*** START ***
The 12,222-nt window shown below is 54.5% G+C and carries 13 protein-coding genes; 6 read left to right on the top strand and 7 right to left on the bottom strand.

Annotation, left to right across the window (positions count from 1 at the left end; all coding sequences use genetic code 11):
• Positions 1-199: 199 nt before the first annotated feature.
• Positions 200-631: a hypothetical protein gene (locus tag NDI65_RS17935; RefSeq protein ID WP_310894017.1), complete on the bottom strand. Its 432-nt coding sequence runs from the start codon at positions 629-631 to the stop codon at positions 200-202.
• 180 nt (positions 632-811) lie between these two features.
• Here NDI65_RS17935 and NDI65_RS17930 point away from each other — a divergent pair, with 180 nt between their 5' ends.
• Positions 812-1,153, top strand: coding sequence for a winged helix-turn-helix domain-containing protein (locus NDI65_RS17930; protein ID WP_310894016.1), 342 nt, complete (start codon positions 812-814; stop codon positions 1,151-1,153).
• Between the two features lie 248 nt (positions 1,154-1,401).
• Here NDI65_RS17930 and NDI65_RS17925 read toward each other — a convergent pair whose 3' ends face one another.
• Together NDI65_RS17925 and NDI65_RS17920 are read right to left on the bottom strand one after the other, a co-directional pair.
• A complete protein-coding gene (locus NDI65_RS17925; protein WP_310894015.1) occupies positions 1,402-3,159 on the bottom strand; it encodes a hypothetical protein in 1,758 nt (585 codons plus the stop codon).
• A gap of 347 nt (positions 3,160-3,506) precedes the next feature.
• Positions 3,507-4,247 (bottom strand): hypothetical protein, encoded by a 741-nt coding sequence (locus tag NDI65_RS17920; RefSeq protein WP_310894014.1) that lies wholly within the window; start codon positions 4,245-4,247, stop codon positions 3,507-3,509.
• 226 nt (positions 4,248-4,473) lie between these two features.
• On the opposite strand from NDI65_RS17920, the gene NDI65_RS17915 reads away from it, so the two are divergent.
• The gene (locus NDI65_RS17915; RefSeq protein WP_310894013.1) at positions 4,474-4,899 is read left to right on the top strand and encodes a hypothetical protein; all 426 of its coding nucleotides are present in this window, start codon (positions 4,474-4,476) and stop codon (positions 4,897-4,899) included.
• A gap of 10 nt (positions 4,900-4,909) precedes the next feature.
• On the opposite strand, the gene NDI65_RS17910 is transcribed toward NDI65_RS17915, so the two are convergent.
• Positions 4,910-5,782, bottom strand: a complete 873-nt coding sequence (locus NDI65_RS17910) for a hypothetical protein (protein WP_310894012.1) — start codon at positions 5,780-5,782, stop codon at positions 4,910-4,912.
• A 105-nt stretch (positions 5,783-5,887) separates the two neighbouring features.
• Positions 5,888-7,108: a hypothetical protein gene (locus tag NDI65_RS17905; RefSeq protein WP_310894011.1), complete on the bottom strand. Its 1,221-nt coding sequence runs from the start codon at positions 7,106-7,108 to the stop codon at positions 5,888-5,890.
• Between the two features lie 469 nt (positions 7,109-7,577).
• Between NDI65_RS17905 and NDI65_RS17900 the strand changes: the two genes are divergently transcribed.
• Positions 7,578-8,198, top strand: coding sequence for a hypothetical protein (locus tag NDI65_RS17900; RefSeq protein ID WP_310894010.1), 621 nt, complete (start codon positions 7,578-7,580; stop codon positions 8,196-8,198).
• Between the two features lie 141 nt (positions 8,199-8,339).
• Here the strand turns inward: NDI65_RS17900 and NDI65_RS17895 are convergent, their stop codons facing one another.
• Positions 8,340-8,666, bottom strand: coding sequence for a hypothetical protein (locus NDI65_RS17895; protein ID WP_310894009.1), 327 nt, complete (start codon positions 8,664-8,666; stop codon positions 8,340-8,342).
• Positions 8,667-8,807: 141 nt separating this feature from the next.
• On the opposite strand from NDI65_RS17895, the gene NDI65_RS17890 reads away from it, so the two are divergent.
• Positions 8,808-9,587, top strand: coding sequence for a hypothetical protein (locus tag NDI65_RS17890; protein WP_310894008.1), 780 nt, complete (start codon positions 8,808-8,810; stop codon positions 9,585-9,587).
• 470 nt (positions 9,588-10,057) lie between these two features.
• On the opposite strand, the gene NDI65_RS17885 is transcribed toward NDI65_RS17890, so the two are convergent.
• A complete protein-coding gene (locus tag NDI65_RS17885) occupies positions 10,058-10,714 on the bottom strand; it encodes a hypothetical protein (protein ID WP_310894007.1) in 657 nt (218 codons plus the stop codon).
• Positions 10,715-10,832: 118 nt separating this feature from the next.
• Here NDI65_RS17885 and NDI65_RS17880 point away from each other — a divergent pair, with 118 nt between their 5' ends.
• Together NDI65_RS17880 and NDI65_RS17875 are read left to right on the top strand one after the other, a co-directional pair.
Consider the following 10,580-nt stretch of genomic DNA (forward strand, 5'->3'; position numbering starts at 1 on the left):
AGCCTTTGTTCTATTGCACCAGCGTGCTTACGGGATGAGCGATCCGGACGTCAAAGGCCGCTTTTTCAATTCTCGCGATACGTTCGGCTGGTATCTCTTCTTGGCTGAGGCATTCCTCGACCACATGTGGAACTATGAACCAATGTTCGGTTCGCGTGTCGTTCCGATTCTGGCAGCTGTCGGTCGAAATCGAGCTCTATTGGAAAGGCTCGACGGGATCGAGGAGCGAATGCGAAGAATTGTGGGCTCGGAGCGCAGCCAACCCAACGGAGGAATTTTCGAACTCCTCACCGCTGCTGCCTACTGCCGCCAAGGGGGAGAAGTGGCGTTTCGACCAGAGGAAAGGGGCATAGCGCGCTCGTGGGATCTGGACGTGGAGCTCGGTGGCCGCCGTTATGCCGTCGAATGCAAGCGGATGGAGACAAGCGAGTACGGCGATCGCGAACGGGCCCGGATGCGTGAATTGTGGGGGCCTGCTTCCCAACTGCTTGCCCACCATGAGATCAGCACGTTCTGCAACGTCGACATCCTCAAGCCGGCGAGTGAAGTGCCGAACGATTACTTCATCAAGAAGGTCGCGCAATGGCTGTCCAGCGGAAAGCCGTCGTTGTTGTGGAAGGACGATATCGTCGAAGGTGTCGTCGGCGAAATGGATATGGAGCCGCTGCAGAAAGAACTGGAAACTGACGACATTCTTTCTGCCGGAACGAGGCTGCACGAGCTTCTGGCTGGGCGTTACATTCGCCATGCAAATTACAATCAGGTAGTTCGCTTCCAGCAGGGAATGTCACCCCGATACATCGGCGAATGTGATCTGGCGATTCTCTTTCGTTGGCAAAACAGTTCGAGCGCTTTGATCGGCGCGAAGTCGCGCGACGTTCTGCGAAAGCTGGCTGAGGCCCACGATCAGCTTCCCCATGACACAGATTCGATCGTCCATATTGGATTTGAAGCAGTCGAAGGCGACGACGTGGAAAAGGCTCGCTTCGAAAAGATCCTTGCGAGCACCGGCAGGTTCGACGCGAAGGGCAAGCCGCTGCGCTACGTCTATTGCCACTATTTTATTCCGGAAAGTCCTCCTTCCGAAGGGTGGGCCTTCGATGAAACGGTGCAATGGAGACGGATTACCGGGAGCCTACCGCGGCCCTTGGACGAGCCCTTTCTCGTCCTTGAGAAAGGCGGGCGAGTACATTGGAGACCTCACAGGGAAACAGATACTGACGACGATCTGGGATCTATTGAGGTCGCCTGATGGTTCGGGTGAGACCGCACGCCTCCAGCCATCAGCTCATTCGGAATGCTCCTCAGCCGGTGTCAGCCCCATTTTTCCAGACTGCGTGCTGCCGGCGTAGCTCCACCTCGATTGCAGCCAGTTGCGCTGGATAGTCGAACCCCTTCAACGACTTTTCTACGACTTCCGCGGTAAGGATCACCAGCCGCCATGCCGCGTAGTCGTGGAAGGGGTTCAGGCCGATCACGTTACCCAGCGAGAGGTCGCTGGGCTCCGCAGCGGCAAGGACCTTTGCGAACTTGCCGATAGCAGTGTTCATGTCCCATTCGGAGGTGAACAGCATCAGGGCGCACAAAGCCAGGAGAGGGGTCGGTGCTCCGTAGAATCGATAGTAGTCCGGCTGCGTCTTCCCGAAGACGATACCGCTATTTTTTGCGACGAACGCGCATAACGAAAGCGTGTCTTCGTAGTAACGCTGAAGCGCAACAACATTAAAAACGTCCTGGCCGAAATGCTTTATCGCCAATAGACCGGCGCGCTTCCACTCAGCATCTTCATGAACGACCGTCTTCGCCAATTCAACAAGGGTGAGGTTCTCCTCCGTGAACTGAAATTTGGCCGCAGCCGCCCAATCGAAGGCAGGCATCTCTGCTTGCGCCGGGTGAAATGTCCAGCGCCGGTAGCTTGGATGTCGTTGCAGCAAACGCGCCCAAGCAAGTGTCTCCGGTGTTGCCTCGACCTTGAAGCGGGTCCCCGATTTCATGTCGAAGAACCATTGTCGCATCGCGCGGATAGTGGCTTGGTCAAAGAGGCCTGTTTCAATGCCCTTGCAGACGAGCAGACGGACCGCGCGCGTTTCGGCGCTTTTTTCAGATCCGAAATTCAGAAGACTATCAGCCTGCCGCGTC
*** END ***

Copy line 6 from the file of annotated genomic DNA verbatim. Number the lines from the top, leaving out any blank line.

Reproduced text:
• Here NDI65_RS17935 and NDI65_RS17930 point away from each other — a divergent pair, with 180 nt between their 5' ends.